Roxio Creator 2011, or, make your pictures and videos 3D!

Roxio, the software company behind a variety of disc burning software (VHS to DVD, CDs, and probably the default program on your new Windows machine for burning media) just released a new media creation and editing software called Creator 2011. Creator does all the things a traditional media editor should, like editing and burning videos to disc, creating copies of CDs and DVDs, and what have you. One thing that's very new, however, and worthy of a whole writeup of its own, is the new 3D capabilities of the program.

Roxio Creator 2011 allows you to create your own 3D photos and videos, from 2D images and normal video files. You can start from scratch and record right from your computer, or port in any video you have. I tested out the 30 second video of wildlife each new Windows 7 PC comes with nowadays. While the controls are by no means completely intuitive (I had to look up how to convert 2D to 3D even though just a week ago I had gotten a live demo from a Roxio rep!) once you DO look it up, or read the tutorial, the conversion process is pretty quick and snappy. The same applies to photos, where you can load in regular 2D photos, or 2 photos of the same image taken just slightly from different angles for more optimal 3D lineup. You can literally stand there and take one photo of your puppy while standing on your right foot, then take a second while shifting your weight to your left foot, and you would have two directionally optimal photos to blend together to create a 3D photo.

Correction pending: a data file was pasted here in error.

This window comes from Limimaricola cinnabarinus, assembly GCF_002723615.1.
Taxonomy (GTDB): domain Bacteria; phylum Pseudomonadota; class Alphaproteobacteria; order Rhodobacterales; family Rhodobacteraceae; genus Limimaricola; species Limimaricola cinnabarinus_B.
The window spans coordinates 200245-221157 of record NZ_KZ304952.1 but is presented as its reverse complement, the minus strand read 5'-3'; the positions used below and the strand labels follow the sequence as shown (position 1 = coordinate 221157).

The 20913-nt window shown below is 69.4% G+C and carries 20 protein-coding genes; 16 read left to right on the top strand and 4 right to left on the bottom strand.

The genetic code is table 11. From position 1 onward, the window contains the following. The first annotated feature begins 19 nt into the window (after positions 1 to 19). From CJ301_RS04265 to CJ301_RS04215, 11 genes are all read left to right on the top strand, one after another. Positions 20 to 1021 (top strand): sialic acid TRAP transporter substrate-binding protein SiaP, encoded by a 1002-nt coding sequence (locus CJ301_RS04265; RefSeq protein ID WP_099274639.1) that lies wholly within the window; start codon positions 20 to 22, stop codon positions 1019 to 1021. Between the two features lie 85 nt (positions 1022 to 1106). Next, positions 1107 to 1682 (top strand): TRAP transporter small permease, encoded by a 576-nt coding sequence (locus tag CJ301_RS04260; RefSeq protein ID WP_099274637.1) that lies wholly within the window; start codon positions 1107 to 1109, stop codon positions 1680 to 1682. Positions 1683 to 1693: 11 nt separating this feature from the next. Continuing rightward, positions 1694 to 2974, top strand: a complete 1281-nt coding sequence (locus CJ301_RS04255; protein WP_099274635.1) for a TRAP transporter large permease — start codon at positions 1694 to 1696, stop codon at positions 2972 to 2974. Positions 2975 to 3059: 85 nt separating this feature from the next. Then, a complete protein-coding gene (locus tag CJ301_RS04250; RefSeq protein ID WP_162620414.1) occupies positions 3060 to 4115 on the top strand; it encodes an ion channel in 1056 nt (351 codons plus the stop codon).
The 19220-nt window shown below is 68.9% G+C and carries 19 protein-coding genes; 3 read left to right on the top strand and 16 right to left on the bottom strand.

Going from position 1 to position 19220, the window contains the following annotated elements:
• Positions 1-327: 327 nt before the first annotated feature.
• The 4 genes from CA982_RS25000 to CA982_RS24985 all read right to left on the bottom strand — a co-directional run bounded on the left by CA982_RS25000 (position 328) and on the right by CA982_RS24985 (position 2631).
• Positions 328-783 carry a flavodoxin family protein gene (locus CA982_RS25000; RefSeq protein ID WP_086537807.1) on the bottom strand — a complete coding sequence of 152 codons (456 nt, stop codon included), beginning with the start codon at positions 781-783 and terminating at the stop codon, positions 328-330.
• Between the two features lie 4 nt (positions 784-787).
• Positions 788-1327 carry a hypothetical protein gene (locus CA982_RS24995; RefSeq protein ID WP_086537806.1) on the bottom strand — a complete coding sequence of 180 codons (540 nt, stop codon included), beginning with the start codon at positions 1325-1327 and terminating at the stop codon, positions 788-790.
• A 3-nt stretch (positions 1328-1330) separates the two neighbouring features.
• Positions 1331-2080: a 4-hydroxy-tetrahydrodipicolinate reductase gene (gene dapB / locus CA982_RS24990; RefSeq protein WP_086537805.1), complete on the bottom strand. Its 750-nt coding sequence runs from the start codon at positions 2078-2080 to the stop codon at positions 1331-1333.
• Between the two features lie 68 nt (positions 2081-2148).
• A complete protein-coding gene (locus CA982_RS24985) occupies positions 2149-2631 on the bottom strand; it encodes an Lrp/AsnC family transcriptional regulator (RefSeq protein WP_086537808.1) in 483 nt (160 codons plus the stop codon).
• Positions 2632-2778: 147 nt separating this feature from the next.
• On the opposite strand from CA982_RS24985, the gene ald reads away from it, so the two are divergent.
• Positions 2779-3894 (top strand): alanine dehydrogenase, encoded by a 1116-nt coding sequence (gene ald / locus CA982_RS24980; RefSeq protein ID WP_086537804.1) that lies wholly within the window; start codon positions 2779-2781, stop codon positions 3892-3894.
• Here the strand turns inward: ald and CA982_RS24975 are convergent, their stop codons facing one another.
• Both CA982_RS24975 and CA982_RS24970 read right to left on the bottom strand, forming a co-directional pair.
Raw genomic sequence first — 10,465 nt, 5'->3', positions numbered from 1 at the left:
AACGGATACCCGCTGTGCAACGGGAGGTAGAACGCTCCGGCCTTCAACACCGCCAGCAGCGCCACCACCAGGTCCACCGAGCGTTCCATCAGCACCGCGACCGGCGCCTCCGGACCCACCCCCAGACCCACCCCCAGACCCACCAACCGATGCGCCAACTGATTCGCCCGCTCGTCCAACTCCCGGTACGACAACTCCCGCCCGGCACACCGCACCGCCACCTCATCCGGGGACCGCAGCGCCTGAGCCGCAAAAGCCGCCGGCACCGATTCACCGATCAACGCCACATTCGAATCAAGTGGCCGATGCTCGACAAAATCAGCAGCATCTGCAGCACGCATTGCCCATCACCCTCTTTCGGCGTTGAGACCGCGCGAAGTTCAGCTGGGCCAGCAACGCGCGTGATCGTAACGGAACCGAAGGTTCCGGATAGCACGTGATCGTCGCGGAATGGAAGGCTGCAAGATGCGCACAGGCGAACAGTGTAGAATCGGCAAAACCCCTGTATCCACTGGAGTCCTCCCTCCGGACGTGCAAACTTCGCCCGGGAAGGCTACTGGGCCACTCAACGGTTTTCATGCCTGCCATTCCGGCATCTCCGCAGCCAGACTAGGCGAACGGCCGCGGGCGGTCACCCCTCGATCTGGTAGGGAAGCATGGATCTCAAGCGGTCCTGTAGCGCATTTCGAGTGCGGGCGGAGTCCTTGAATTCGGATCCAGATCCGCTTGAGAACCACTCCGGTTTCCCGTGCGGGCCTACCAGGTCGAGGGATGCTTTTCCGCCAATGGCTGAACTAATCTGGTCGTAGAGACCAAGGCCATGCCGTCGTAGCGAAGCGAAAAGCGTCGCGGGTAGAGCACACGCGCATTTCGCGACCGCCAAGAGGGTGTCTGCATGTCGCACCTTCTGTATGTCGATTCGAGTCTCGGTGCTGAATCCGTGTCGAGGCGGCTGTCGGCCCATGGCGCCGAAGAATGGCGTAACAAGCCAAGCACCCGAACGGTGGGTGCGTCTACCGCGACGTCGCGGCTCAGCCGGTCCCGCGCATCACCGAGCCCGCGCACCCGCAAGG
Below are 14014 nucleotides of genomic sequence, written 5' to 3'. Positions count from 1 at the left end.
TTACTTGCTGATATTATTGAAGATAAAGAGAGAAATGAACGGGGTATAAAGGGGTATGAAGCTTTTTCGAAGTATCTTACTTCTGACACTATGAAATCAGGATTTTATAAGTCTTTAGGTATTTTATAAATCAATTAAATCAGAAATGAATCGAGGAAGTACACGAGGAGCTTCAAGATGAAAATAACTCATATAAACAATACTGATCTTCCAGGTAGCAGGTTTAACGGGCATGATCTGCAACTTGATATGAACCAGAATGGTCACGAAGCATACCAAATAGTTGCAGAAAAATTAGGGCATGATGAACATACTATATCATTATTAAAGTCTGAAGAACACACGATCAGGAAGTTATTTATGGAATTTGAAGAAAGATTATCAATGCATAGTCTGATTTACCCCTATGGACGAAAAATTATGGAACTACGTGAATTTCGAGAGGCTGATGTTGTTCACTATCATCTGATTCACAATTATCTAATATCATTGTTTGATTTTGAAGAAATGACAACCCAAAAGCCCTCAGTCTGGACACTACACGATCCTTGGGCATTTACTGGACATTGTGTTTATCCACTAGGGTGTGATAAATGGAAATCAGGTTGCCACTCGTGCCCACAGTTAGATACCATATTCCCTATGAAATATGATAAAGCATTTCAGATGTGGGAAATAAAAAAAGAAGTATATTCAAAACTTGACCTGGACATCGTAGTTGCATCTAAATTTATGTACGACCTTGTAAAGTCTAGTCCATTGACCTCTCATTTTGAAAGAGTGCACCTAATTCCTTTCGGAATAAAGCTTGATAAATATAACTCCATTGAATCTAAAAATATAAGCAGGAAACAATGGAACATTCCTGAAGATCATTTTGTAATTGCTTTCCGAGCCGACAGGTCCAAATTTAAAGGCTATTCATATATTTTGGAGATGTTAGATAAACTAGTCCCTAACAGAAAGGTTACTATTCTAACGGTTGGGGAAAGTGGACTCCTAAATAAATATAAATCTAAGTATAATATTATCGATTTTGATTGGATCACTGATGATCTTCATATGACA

Another cool bit is if you're a 3D nut, you can watch any conventional DVD or Blu-Ray disc (provided your PC can read those) in 3D by launching the Roxio Creator 2011 program and filtering the movie through the 3D software. While you can't make a 3D copy, watching it in real time with those oh-so-snazzy 3D glasses could be an interesting experience, if you're particularly fond of 3D or so ahead of the curve that you already have your own pair of glasses.

And yes, it IS glasses that makes is possible to view the 3D productions you've made with your software. Each Creator box comes with one set of rinky dink cardboard 3D glasses, the kind with one red eye and one green that you could fish out of a cereal box back in the day when there were one day 3D specials on TV. I have mixed feelings about this-- on the one hand, if you're excited by the rising popularity of 3D media and want to make your own, you can, and share it with anybody in the world, as long as they have a pair of red and green 3D glasses to stare through. If you decided to upgrade your shades, you can purchase a slightly more sturdy set from Roxio for $20, and look like Neo from the Matrix but with 2 different color lenses. Alternatively you can completely splurge and get really high end 3D dedicated glasses that cost at least $100 a pair. Pick your ugly poison.

Overall, I found the software to be cool in concept, and in execution, but pretty  much lacking in any sort of "I want that!" reaction. It was clunky and complicated to use, but is very full featured and has a high learning curve (which probably produces great results, if you have that kind of time to sink into learning a media editing software from scratch.) It has a million functions, and the one video and one photo that I made did not even begin to scratch the surface of what the software could be used for. (For example, as an aside, you can use it to power a media server for your home!)

The bottom line is this-- regardless of how you feel about 3D, and ugly blue and red glasses, the Creator software costs $99. That means it can do everything your old media editing software can PLUS can convert things into 3D media, for just $100. Call me practical Penny, but this seems like a no brainer to me. Looks like Roxio will be able to maintain their majority share of the media editing software market share. Cool stuff, guys!

General, ReviewsCecilia Daclan